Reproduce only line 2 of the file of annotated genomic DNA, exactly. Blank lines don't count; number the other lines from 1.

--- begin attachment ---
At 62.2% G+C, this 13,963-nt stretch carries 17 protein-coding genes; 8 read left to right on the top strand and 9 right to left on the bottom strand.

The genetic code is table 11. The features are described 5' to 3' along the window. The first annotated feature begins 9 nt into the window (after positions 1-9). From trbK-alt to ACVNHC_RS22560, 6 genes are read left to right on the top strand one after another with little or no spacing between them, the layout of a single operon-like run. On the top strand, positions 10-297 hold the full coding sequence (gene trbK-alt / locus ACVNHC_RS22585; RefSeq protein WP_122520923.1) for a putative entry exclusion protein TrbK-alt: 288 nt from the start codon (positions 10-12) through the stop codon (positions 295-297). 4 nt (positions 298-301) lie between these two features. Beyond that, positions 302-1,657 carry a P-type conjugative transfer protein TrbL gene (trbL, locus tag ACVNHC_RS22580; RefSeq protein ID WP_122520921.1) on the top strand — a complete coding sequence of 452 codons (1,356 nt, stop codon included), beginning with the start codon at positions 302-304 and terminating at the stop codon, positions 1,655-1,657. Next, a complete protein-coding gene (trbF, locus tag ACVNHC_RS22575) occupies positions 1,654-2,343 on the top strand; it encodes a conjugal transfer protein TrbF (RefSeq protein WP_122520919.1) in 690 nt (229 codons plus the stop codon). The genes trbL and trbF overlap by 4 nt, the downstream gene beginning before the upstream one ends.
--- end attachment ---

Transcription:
The genetic code is table 11. The features are described 5' to 3' along the window. The first annotated feature begins 9 nt into the window (after positions 1-9). From trbK-alt to ACVNHC_RS22560, 6 genes are read left to right on the top strand one after another with little or no spacing between them, the layout of a single operon-like run. On the top strand, positions 10-297 hold the full coding sequence (gene trbK-alt / locus ACVNHC_RS22585; RefSeq protein WP_122520923.1) for a putative entry exclusion protein TrbK-alt: 288 nt from the start codon (positions 10-12) through the stop codon (positions 295-297). 4 nt (positions 298-301) lie between these two features. Beyond that, positions 302-1,657 carry a P-type conjugative transfer protein TrbL gene (trbL, locus tag ACVNHC_RS22580; RefSeq protein ID WP_122520921.1) on the top strand — a complete coding sequence of 452 codons (1,356 nt, stop codon included), beginning with the start codon at positions 302-304 and terminating at the stop codon, positions 1,655-1,657. Next, a complete protein-coding gene (trbF, locus tag ACVNHC_RS22575) occupies positions 1,654-2,343 on the top strand; it encodes a conjugal transfer protein TrbF (RefSeq protein WP_122520919.1) in 690 nt (229 codons plus the stop codon). The genes trbL and trbF overlap by 4 nt, the downstream gene beginning before the upstream one ends.